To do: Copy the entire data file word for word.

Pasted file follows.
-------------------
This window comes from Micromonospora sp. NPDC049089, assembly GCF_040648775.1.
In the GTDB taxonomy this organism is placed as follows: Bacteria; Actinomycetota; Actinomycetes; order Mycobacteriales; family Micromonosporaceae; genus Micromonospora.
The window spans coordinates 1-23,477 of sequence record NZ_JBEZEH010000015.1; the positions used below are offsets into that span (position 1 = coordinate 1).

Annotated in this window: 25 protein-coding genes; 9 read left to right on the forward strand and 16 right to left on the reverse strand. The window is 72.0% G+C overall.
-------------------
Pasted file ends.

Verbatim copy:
This window comes from Micromonospora sp. NPDC049089, assembly GCF_040648775.1.
In the GTDB taxonomy this organism is placed as follows: Bacteria; Actinomycetota; Actinomycetes; order Mycobacteriales; family Micromonosporaceae; genus Micromonospora.
The window spans coordinates 1-23,477 of sequence record NZ_JBEZEH010000015.1; the positions used below are offsets into that span (position 1 = coordinate 1).

Annotated in this window: 25 protein-coding genes; 9 read left to right on the forward strand and 16 right to left on the reverse strand. The window is 72.0% G+C overall.